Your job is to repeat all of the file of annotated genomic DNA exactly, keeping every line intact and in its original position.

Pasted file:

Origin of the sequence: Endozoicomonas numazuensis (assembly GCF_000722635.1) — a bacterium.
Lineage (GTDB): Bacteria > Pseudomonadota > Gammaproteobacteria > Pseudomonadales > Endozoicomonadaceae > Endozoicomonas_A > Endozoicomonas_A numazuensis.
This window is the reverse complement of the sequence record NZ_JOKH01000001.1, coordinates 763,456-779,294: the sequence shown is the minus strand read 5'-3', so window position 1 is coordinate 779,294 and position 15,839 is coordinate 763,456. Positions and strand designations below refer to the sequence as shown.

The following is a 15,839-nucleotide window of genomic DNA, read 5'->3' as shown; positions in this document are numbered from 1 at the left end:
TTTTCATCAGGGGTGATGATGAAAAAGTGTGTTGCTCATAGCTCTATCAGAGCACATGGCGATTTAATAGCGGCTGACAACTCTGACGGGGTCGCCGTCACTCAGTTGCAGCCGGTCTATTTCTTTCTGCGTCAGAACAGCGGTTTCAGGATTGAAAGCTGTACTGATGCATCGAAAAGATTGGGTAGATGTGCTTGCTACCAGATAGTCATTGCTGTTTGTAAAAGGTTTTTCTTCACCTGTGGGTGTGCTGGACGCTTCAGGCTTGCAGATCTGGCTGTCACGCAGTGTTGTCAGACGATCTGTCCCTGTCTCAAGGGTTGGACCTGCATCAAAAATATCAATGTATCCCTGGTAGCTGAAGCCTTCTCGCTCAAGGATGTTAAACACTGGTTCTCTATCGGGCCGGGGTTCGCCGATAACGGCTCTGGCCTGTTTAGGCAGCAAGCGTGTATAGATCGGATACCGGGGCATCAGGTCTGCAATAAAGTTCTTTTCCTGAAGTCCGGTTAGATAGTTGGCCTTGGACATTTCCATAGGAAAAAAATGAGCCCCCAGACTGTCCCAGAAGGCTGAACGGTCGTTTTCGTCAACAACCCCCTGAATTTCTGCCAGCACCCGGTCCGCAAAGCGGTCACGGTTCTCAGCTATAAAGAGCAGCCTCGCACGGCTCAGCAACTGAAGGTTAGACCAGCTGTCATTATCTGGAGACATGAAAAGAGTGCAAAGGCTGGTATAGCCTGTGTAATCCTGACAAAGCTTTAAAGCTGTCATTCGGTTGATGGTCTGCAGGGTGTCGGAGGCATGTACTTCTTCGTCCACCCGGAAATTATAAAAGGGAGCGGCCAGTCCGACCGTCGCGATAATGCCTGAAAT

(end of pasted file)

Origin of the sequence: Endozoicomonas numazuensis (assembly GCF_000722635.1) — a bacterium.
Lineage (GTDB): Bacteria > Pseudomonadota > Gammaproteobacteria > Pseudomonadales > Endozoicomonadaceae > Endozoicomonas_A > Endozoicomonas_A numazuensis.
This window is the reverse complement of the sequence record NZ_JOKH01000001.1, coordinates 763,456-779,294: the sequence shown is the minus strand read 5'-3', so window position 1 is coordinate 779,294 and position 15,839 is coordinate 763,456. Positions and strand designations below refer to the sequence as shown.

The following is a 15,839-nucleotide window of genomic DNA, read 5'->3' as shown; positions in this document are numbered from 1 at the left end:
TTTTCATCAGGGGTGATGATGAAAAAGTGTGTTGCTCATAGCTCTATCAGAGCACATGGCGATTTAATAGCGGCTGACAACTCTGACGGGGTCGCCGTCACTCAGTTGCAGCCGGTCTATTTCTTTCTGCGTCAGAACAGCGGTTTCAGGATTGAAAGCTGTACTGATGCATCGAAAAGATTGGGTAGATGTGCTTGCTACCAGATAGTCATTGCTGTTTGTAAAAGGTTTTTCTTCACCTGTGGGTGTGCTGGACGCTTCAGGCTTGCAGATCTGGCTGTCACGCAGTGTTGTCAGACGATCTGTCCCTGTCTCAAGGGTTGGACCTGCATCAAAAATATCAATGTATCCCTGGTAGCTGAAGCCTTCTCGCTCAAGGATGTTAAACACTGGTTCTCTATCGGGCCGGGGTTCGCCGATAACGGCTCTGGCCTGTTTAGGCAGCAAGCGTGTATAGATCGGATACCGGGGCATCAGGTCTGCAATAAAGTTCTTTTCCTGAAGTCCGGTTAGATAGTTGGCCTTGGACATTTCCATAGGAAAAAAATGAGCCCCCAGACTGTCCCAGAAGGCTGAACGGTCGTTTTCGTCAACAACCCCCTGAATTTCTGCCAGCACCCGGTCCGCAAAGCGGTCACGGTTCTCAGCTATAAAGAGCAGCCTCGCACGGCTCAGCAACTGAAGGTTAGACCAGCTGTCATTATCTGGAGACATGAAAAGAGTGCAAAGGCTGGTATAGCCTGTGTAATCCTGACAAAGCTTTAAAGCTGTCATTCGGTTGATGGTCTGCAGGGTGTCGGAGGCATGTACTTCTTCGTCCACCCGGAAATTATAAAAGGGAGCGGCCAGTCCGACCGTCGCGATAATGCCTGAAAT